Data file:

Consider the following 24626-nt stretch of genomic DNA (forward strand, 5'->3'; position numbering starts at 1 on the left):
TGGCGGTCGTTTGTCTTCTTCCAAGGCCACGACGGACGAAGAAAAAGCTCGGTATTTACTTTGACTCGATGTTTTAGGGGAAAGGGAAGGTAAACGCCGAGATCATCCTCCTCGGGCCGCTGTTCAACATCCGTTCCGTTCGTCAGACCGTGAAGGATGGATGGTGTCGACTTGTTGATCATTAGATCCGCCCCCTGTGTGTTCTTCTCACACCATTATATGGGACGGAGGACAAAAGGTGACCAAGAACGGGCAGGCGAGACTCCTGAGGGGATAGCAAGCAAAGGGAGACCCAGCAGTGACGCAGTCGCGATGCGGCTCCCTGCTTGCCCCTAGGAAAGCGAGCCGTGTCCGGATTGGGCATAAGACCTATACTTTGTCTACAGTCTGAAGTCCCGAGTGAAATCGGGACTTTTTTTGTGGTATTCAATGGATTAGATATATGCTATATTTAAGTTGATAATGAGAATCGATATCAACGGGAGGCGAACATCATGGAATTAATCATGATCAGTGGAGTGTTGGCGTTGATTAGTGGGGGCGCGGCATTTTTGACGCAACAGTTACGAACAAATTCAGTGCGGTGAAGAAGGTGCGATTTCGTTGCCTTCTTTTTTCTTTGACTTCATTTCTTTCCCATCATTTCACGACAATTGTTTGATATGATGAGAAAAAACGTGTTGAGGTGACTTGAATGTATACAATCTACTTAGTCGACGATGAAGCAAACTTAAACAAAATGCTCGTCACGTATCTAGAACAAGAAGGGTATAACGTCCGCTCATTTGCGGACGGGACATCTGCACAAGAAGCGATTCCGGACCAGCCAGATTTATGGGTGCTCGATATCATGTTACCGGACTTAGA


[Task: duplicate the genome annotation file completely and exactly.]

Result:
Consider the following 24626-nt stretch of genomic DNA (forward strand, 5'->3'; position numbering starts at 1 on the left):
TGGCGGTCGTTTGTCTTCTTCCAAGGCCACGACGGACGAAGAAAAAGCTCGGTATTTACTTTGACTCGATGTTTTAGGGGAAAGGGAAGGTAAACGCCGAGATCATCCTCCTCGGGCCGCTGTTCAACATCCGTTCCGTTCGTCAGACCGTGAAGGATGGATGGTGTCGACTTGTTGATCATTAGATCCGCCCCCTGTGTGTTCTTCTCACACCATTATATGGGACGGAGGACAAAAGGTGACCAAGAACGGGCAGGCGAGACTCCTGAGGGGATAGCAAGCAAAGGGAGACCCAGCAGTGACGCAGTCGCGATGCGGCTCCCTGCTTGCCCCTAGGAAAGCGAGCCGTGTCCGGATTGGGCATAAGACCTATACTTTGTCTACAGTCTGAAGTCCCGAGTGAAATCGGGACTTTTTTTGTGGTATTCAATGGATTAGATATATGCTATATTTAAGTTGATAATGAGAATCGATATCAACGGGAGGCGAACATCATGGAATTAATCATGATCAGTGGAGTGTTGGCGTTGATTAGTGGGGGCGCGGCATTTTTGACGCAACAGTTACGAACAAATTCAGTGCGGTGAAGAAGGTGCGATTTCGTTGCCTTCTTTTTTCTTTGACTTCATTTCTTTCCCATCATTTCACGACAATTGTTTGATATGATGAGAAAAAACGTGTTGAGGTGACTTGAATGTATACAATCTACTTAGTCGACGATGAAGCAAACTTAAACAAAATGCTCGTCACGTATCTAGAACAAGAAGGGTATAACGTCCGCTCATTTGCGGACGGGACATCTGCACAAGAAGCGATTCCGGACCAGCCAGATTTATGGGTGCTCGATATCATGTTACCGGACTTAGA